Former Kershaw deputy: ‘I felt like I was in control'

Oddie Tribble walks into federal court Thursday
Oddie Tribble walks into federal court Thursday

COLUMBIA, SC (WIS)- The federal civil rights trial against a former Kershaw County sheriff's sergeant started Thursday, five and a half months after a jail house security camera recorded a beating that left a handcuffed inmate with a broken leg.

The beating happened August 5, 2010 inside the Kershaw County Detention Center's sally port while former deputy Oddie Tribble and deputy Jimmy Simmons delivered 10 detainees from a traffic stop in Camden. One of the inmates was Charles Shelley; arrested at the road block and charged with driving under suspension, possession of marijuana, open container, giving false information to a police officer, and being a habitual traffic offender.

The video showed a Kershaw County sheriff's transport van pull into the sally port and stop in front of the jail's booking windows. Tribble climbed from the van's front passenger seat, secured his taser and gun inside a lock box, and opened the van's side doors to walk the prisoners into the jail. Tribble unloaded Maria Padilla first, then unloaded Shelley.  For the next two minutes, Tribble lands 27 strikes to Shelley's lower legs with his steel police baton. The reasons, according to Tribble, Shelley was disobeying commands and responding to a "high threat level," according to Tribble's defense attorney Greg Harris.

It's what happened out of view of the video that Tribble's defense said caused the deputy to react. Harris said Shelley threatened the former deputy and his family on the ride from the road block to the jail. Witnesses inside the van told investigators that Shelley "ran his mouth" to Tribble all the way to the jail, but Shelley was "all talk and no action," Christopher Lomax with the Dept. of Justice's Civil Rights Division told the jury.

"This was a violent, unjustifiable beating," Lomax said in his opening statement, "by an officer who abused his authority." Lomax said that Shelley admitted he said things to Tribble "that are regrettable," but told jurors that Shelley didn't deserve the beating. Witnesses inside the van, according to Lomax, told investigators that at one point on the ride to jail Tribble turned to Shelley and said, "I'm going to get you when we get to the detention center."

The video showed Tribble helping Shelley from the van's side door toward the booking door of the jail. On Shelley's second step, the video showed Tribble unsheath his steel baton and land blows so hard that it left the handcuffed man with a broken right lower leg. Shelley, according to Lomax, "begged the defendant (Tribble) to stop."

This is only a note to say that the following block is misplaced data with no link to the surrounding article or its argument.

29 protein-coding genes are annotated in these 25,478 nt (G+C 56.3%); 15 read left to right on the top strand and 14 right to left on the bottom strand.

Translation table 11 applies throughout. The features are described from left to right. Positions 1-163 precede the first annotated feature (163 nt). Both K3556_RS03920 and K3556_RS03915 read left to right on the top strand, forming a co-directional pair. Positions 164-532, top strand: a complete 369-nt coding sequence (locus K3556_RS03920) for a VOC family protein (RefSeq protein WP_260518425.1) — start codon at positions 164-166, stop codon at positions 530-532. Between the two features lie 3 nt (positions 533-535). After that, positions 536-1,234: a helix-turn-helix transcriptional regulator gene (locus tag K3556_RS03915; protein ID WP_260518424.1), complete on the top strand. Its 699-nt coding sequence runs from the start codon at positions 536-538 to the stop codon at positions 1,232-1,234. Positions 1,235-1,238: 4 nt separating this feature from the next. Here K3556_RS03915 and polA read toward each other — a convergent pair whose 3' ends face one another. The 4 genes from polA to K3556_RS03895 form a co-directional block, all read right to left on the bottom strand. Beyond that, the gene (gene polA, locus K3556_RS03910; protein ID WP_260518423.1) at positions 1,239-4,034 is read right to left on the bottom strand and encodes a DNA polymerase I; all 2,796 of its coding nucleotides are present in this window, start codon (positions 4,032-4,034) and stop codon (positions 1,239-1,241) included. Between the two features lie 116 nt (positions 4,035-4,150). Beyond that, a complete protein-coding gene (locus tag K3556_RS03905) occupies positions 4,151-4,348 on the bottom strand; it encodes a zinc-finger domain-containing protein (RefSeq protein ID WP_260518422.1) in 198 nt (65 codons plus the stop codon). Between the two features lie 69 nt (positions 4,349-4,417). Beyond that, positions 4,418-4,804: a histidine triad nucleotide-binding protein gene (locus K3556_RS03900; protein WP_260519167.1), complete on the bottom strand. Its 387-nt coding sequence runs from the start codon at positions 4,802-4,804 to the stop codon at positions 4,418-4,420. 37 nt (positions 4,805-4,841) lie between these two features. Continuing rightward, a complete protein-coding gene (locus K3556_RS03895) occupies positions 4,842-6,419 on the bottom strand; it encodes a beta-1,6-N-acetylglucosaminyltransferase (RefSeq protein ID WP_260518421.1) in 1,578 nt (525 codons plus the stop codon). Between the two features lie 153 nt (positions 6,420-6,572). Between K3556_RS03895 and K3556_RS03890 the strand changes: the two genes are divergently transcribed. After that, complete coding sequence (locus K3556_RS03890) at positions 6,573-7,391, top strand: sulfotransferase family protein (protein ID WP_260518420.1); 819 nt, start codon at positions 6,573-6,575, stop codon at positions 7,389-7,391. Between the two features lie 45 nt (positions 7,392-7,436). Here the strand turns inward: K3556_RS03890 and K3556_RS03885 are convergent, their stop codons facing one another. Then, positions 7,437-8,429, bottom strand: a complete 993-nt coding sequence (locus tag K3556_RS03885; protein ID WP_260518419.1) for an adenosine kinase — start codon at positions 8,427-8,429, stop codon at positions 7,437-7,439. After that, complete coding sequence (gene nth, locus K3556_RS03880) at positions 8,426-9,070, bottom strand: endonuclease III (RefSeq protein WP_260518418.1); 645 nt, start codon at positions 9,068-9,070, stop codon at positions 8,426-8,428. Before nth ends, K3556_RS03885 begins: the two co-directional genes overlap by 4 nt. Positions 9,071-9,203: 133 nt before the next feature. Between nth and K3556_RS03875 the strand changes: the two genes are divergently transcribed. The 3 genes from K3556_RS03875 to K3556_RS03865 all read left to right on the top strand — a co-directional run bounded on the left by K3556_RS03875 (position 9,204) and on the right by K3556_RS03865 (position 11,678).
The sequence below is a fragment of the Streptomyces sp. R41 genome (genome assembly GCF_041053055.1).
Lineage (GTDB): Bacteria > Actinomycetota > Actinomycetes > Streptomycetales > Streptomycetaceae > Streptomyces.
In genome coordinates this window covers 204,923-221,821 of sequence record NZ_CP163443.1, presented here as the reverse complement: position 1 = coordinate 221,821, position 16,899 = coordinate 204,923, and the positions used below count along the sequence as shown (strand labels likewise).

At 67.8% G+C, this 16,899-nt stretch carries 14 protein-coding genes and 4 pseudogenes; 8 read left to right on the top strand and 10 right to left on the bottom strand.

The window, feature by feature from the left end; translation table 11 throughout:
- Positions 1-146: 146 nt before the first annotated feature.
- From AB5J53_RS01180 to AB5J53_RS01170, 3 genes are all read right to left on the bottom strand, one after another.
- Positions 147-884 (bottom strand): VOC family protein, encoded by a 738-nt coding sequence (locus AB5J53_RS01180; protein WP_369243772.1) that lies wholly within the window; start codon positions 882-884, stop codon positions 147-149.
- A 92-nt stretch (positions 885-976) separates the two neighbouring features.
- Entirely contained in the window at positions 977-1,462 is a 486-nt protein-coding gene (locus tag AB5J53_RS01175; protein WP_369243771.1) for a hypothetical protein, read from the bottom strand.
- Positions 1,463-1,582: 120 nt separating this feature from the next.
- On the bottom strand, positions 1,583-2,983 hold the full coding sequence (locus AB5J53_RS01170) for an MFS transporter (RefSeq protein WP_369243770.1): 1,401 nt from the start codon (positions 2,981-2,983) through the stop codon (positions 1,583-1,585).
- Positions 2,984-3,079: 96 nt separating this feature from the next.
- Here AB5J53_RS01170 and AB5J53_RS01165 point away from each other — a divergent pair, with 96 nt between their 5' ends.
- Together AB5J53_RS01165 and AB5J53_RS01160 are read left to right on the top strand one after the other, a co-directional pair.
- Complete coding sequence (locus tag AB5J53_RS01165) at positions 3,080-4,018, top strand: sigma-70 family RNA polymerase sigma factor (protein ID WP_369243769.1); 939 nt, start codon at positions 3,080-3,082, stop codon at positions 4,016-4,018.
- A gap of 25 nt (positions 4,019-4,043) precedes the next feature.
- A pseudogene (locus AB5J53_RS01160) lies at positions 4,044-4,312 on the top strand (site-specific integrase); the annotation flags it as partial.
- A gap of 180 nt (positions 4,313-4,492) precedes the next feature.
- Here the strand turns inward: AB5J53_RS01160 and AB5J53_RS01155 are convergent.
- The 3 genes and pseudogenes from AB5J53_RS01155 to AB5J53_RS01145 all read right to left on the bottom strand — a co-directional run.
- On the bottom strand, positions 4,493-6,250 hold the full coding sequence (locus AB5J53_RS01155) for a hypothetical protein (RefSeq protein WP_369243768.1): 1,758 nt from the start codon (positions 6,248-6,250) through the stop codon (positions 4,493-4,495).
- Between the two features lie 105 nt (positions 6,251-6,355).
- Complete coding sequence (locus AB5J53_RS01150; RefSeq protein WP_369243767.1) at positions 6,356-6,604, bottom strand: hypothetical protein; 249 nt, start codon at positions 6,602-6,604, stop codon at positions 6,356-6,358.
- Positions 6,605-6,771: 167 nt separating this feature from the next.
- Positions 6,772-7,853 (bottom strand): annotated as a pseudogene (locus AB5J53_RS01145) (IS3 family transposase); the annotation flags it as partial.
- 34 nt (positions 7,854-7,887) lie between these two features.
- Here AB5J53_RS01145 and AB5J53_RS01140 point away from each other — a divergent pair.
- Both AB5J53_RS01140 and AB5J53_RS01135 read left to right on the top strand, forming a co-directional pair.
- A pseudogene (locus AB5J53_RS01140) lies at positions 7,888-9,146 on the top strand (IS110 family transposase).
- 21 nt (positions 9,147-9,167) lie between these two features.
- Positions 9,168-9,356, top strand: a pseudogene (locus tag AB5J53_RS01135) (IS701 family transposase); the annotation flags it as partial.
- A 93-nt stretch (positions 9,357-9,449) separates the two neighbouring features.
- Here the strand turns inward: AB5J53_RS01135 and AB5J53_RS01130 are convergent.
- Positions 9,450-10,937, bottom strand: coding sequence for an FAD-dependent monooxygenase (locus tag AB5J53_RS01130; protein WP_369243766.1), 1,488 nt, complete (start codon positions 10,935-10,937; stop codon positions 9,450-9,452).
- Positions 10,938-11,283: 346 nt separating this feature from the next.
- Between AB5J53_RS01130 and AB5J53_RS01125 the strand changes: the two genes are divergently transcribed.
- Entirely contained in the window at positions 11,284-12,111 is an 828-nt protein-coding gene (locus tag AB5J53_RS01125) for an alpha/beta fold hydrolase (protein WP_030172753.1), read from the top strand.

The jail's Lieutenant James Robinson, who witnessed portions of the beating from the jail's booking windows, refused to book Shelley and told Tribble to take the inmate to the emergency room to get him checked out. Camden surgeon, Dr. Thomas Joseph told the jury that he x-rayed Shelley's right leg and found a fracture of his fibula, the small bone that runs down the outside of the leg just above the ankle.

The next day, SLED agent Lee Blackmon went to the Kershaw County Sheriff's Office and met with former sheriff Stephen McCaskill and investigator Danny Catoe. Blackmon got a look at the video of the beating, then sat down with Tribble; wearing his deputy uniform, inside an interrogation room to get the former deputy's version of the beating. The interview lasted about 16 minutes, and started after Blackmon read Tribble his rights. The interview was video recorded.

"He pulled away … I started popping him," Tribble told Blackmon. "He was not following no [sic] verbal commands," Tribble told the agent about his attempts to get Shelley out of the van. Tribble told Blackmon that the inmate jerked away from him two times, and the beating started. Tribble could not remember exactly how many times he hit Shelley, "I know I hit him a couple of times. I'm not sure of the count," Tribble continued, "I wasn't trying to count."

Blackmon started questioning Tribble about the threats Shelley made on the ride to the jail. During the recorded interview, Tribble tells the agent that Shelley told him that he would use the Internet to find his wife and daughter. "I said sir, you need to stop before you get a charge," Tribble said he told Shelley.  But, a witness inside the van testified that conversation never happened.

Tribble told the agent that he didn't take Shelley's threats too seriously, "I wasn't concerned about him because I don't think he could hurt me," Tribble continued, "I didn't have fear towards him."

Blackmon asked Tribble several times during the interview if he had any idea of how many times he hit Shelley. Tribble said he remembered only a few times, but said he felt that he was within the department's excessive use of force guidelines, "I have a high tolerance level that I can accept … I know about excessive force," Tribble told agent Blackmon, "I felt like I was in control."

Tribble's federal trial continues Friday with testimony from Charles Shelley.

If convicted of the civil rights violation, Tribble faces a maximum of 10 years in prison.

WIS has a crew inside the courthouse and will bring you updates as they happen on and on the air starting on the News at 5pm.

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